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Marine Mechanic: Career Profile

Working as a marine mechanic requires little formal education. Learn about the education, job duties and training of a marine mechanic to see if this is the right career for you.

Marine mechanic s work on a variety of aquatic vessels, making repairs and ensuring that they're running properly. Most marine mechanics have completed formal training in small engine repair, but some learn on the job.

Essential Information

Marine mechanics, often called motorboat mechanics, can restore electrical and motorized equipment on boat engines. The education required to become a marine mechanic typically includes either the completion of a formal training program or on-the-job training. Marine mechanics are expected to see job opportunities grow at a slower pace than most careers.

Required Education Certificate, diploma or associate's degree in small engine repair; some positions allow for on-the-job training with employment
Projected Job Growth (2014-2024) 3% for motorboat mechanics and service technicians*
Median Salary (2015) $38,280 for motorboat mechanics and service technicians*

Sources: *U.S. Bureau of Labor Statistics

Job Duties and Information

Marine mechanics may work on large boats, such as commercial fishing boats, or on smaller personal craft. Work is often carried out at marinas or docks. Areas with the highest concentration of marine mechanics in relation to population include cities near large ports or other bodies of water.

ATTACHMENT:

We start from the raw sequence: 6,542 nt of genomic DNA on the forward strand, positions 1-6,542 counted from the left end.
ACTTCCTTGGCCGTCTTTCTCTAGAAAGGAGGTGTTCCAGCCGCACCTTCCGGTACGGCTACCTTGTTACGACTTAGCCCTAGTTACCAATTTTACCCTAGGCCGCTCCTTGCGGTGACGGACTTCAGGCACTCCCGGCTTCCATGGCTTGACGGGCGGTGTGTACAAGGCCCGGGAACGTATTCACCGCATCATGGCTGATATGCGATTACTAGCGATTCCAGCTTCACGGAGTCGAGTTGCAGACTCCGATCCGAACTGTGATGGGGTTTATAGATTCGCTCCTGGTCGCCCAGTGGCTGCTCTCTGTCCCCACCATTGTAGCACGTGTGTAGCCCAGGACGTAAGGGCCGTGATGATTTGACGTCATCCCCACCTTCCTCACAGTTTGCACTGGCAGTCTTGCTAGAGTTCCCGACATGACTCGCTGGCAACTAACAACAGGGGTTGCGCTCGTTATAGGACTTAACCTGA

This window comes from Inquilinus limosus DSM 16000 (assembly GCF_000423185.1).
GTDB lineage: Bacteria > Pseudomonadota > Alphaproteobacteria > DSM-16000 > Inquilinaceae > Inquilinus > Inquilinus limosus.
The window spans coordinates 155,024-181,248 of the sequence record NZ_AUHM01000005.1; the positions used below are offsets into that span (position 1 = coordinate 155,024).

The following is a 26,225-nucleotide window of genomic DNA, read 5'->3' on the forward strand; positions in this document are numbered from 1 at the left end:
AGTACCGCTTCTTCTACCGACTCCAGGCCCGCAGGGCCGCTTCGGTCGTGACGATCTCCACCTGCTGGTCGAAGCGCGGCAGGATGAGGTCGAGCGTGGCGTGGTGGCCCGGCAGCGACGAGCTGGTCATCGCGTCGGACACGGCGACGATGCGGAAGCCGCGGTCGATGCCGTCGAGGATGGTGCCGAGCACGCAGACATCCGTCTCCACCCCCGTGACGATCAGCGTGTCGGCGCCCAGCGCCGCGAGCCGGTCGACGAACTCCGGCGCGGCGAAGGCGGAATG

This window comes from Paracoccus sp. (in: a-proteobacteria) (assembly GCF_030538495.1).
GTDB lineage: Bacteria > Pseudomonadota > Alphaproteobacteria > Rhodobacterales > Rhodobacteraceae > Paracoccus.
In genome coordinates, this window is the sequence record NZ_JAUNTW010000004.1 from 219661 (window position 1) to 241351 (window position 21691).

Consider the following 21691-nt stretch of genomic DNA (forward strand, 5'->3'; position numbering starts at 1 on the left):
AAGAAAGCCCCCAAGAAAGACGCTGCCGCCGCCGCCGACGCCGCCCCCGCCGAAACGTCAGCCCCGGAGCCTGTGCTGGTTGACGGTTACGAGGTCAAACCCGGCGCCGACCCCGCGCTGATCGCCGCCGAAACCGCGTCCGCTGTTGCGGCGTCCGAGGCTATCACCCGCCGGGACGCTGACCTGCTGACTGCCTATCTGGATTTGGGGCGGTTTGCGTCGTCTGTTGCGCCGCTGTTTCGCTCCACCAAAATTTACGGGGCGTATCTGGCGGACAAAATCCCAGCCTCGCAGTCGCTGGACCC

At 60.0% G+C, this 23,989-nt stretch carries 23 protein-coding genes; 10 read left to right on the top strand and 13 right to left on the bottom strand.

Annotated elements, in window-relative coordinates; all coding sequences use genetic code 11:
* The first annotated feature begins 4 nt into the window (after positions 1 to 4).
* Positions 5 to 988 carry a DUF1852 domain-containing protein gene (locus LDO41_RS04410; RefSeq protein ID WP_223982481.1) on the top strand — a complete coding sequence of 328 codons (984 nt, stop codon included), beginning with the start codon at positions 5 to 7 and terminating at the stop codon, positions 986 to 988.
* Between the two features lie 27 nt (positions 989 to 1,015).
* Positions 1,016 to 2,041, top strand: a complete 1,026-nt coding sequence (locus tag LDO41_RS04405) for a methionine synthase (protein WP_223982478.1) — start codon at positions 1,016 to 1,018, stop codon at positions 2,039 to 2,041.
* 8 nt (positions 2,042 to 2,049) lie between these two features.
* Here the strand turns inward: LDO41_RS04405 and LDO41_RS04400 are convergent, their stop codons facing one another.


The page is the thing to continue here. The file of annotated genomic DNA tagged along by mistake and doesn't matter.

Individuals in this line of work must typically have good technical skills and manual dexterity. Tasks can require mechanics to be in good physical condition, and problem-solving skills are commonly necessary. Common job duties include:

  • Plumbing and intake repair
  • Steering device assembly
  • Propeller replacement
  • Engine and fuel systems
  • Transmission disassembly
  • Performance documentation
  • Mechanical cleaning and flushing
  • Hydraulic monitoring
  • Electrical and AC system maintenance

Educational Requirements

Due to the increasing intricacy of motorboats, individuals with formal training are preferred by many employers. However, because such specialized training programs are limited, marine mechanics can also learn on-the-job or in related fields. High school courses in science and vocational studies can be helpful.

As of 2012, 64% of motorboat mechanics had some college experience, according to O*NET Online (www.onetonline.org). Relevant programs can be completed in two years or less, with some requiring just a 1-year commitment. Common training combines technical education with some class-based learning. Typical courses include:

  • Engine and fuel systems
  • Steering mechanics
  • Electrical and auxiliary systems
  • Transmission repair
  • Welding
  • Hydraulics and related parts

Job Outlook and Salary Information

According to the U.S. Bureau of Labor Statistics (BLS), roughly 1,100 new marine mechanic jobs will be created from 2014-2024 (www.bls.gov). The career is expected to experience a slower-than-average growth of 3% during that span. Fewer opportunities in boating retail are expected to be offset by the need for mechanics who can repair sophisticated boat engines.

The retail motor vehicle industry is the largest employer of marine mechanics. In 2015, motorboat mechanics made a median wage of $18.41 per hour, or $38,280 annually, according to the BLS. It was estimated that those in the top 10% of wage earners made $58,730, while the bottom 10% in earnings made $22,820 annually.

Marine mechanics repair and maintain boat engines. Many complete 1- or 2-year technical training programs that combine classroom and hands-on learning, and others get their training on the job. Job growth for marine mechanics is expected to be slower than average over the next few years, and the median salary in 2015 was about $38,000.

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